Israel signs Facility Agreement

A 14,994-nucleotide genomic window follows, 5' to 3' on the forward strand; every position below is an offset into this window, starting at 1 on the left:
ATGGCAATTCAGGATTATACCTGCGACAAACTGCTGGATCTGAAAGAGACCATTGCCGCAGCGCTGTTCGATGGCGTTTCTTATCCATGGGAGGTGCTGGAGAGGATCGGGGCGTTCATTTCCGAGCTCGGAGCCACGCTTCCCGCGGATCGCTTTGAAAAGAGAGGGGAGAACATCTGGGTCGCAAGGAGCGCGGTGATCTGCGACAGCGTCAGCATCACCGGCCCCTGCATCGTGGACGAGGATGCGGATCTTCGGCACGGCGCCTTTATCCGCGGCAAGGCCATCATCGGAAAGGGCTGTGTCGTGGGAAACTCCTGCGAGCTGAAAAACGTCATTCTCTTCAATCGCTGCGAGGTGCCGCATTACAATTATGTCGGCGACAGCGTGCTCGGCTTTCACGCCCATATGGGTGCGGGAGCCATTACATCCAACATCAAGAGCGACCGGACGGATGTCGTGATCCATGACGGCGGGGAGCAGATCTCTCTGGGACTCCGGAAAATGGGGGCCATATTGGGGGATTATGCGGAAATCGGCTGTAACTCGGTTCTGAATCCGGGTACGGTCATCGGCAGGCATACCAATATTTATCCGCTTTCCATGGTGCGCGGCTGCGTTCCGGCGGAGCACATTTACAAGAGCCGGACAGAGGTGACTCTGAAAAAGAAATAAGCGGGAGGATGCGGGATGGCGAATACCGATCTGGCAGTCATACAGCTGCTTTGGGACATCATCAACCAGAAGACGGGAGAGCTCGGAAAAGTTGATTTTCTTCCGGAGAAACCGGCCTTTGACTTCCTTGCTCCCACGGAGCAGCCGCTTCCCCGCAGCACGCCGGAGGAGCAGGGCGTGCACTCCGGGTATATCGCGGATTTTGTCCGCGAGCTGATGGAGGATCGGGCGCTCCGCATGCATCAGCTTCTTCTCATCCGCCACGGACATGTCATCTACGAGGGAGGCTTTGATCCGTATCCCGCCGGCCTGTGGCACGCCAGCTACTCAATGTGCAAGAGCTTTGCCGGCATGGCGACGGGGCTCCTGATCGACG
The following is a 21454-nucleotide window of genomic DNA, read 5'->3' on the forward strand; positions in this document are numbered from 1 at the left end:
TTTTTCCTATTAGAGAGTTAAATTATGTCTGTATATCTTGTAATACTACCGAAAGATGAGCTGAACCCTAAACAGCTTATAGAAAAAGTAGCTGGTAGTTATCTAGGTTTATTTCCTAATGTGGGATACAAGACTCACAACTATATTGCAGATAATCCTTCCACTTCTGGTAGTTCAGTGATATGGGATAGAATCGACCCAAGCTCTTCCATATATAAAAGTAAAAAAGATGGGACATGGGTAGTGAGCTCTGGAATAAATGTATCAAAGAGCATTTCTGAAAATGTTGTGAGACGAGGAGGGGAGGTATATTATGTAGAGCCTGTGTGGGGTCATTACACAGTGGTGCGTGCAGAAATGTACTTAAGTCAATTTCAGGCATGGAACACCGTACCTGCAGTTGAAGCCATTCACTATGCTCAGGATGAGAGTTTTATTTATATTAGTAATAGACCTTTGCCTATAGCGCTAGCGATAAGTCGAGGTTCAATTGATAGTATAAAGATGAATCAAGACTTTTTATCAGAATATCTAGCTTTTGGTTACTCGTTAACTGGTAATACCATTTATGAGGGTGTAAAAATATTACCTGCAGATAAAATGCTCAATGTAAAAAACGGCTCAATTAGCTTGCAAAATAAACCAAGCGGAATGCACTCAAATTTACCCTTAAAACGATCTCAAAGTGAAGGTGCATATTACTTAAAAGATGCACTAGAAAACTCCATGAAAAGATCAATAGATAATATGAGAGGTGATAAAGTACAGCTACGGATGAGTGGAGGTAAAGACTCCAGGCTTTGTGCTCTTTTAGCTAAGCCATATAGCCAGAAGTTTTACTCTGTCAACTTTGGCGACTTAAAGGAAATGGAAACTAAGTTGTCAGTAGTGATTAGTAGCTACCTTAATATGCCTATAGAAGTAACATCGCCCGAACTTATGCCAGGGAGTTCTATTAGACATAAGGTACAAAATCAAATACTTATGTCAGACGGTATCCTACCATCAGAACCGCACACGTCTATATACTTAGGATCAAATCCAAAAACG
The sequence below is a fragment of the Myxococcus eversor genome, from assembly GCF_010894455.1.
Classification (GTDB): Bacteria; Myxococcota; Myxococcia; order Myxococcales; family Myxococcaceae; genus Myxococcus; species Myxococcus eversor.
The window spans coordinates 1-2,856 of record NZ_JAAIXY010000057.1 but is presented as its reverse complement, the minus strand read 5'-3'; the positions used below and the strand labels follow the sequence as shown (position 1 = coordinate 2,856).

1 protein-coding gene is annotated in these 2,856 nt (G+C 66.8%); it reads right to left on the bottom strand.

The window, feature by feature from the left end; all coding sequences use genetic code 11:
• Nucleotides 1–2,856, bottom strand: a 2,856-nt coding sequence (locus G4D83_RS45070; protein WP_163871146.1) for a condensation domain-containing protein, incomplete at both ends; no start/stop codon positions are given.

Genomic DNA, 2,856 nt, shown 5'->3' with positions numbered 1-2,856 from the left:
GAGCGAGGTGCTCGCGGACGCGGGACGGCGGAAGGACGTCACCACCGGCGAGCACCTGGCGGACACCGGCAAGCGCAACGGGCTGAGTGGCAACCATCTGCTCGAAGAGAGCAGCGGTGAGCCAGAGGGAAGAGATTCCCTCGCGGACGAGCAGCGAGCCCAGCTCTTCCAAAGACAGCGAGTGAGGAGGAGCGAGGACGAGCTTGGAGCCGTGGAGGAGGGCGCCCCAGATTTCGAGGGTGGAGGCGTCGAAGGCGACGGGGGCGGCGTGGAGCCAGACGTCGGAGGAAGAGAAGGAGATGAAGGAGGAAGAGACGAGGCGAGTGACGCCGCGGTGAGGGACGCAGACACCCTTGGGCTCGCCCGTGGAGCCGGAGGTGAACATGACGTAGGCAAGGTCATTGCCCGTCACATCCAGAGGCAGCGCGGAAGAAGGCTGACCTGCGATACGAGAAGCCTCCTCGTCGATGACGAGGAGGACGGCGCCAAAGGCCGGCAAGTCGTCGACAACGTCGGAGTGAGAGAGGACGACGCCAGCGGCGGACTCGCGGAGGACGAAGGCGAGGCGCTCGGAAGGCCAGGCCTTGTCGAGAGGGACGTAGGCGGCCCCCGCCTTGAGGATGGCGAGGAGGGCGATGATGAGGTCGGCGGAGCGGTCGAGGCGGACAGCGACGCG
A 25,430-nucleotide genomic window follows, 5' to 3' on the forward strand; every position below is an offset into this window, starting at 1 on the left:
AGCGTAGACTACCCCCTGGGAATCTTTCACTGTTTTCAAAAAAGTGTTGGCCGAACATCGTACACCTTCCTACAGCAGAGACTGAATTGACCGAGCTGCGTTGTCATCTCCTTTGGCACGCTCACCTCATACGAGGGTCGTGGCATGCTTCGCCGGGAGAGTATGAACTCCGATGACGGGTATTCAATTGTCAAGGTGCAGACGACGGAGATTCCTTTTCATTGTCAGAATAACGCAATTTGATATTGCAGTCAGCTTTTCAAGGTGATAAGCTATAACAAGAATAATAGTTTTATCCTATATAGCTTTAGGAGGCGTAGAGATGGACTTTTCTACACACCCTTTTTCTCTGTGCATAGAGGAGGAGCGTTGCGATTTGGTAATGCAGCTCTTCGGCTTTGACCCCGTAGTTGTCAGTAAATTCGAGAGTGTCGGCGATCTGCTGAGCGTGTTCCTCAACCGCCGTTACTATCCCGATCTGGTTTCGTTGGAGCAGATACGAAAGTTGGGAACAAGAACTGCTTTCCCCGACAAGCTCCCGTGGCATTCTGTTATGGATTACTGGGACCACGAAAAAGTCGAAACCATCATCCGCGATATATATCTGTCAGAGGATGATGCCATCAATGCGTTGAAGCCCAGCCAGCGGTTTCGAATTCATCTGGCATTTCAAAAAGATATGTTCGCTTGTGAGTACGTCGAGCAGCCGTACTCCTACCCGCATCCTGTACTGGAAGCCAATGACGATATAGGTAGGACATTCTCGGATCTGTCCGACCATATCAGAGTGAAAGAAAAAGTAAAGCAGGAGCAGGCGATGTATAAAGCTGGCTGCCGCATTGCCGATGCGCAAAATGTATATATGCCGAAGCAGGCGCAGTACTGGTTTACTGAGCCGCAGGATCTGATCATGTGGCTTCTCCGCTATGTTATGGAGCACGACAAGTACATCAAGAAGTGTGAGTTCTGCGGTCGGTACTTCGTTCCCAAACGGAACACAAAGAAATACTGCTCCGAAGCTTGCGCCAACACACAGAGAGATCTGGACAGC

A Facility Agreement between Israel and the Preparatory Commission for the Comprehensive Nuclear-Test-Ban Treaty Organization (CTBTO) was signed today by H.E. Ambassador Gabriella Gafni on behalf of Israel, and by Mr Wolfgang Hoffmann, Executive Secretary, on behalf of the Preparatory Commission. Dr Gideon Frank, Head of the Israeli Atomic Energy Commission, also attended the ceremony. The Agreement grants the Preparatory Commission the necessary legal authority to carry out work on International Monitoring System (IMS) facilities on Israel?s territory. The Commission has now signed 31 Facility Agreements with States hosting IMS facilities. The Comprehensive Nuclear-Test-Ban Treaty (CTBT), which Israel signed on 25 September 1996, bans all nuclear test explosions. Compliance with the terms of the Treaty is monitored by a global verification regime. The 337-facility International Monitoring System (IMS), a key part of the verification regime, uses seismic, hydroacoustic, infrasound and radionuclide technologies to detect evidence of possible nuclear test explosions. Under the terms of the CTBT, Israel hosts two auxiliary seismic stations (AS048 and AS049) and one radionuclide laboratory (RL09). The IMS network consists of 50 primary seismic stations, 120 auxiliary seismic stations, 60 infrasound stations and 11 hydroacoustic stations which monitor vibrations in the atmosphere or under water that may result from a nuclear explosion. The IMS also includes 96 radionuclide facilities which sample or analyse radioactive material which may have been released during a possible nuclear explosion. Data from the IMS stations are transmitted to the International Data Centre (IDC) in Vienna, where they are processed and forwarded to the Member States for their review.